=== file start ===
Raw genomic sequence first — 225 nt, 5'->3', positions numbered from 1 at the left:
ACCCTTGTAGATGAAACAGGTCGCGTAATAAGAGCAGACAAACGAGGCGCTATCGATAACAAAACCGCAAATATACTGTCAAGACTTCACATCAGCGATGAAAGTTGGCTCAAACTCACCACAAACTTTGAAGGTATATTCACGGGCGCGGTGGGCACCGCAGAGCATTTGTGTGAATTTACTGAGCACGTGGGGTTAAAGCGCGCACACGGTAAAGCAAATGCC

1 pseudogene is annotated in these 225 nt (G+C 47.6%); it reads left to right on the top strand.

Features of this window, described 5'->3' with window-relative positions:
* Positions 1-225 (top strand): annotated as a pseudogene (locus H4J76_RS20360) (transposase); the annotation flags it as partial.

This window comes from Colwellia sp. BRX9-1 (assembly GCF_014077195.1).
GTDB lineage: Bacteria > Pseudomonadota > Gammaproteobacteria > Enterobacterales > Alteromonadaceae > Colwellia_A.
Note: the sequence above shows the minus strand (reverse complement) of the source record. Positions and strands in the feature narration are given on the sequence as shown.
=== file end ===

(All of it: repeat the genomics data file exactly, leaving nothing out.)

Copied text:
Raw genomic sequence first — 225 nt, 5'->3', positions numbered from 1 at the left:
ACCCTTGTAGATGAAACAGGTCGCGTAATAAGAGCAGACAAACGAGGCGCTATCGATAACAAAACCGCAAATATACTGTCAAGACTTCACATCAGCGATGAAAGTTGGCTCAAACTCACCACAAACTTTGAAGGTATATTCACGGGCGCGGTGGGCACCGCAGAGCATTTGTGTGAATTTACTGAGCACGTGGGGTTAAAGCGCGCACACGGTAAAGCAAATGCC

1 pseudogene is annotated in these 225 nt (G+C 47.6%); it reads left to right on the top strand.

Features of this window, described 5'->3' with window-relative positions:
* Positions 1-225 (top strand): annotated as a pseudogene (locus H4J76_RS20360) (transposase); the annotation flags it as partial.

This window comes from Colwellia sp. BRX9-1 (assembly GCF_014077195.1).
GTDB lineage: Bacteria > Pseudomonadota > Gammaproteobacteria > Enterobacterales > Alteromonadaceae > Colwellia_A.
Note: the sequence above shows the minus strand (reverse complement) of the source record. Positions and strands in the feature narration are given on the sequence as shown.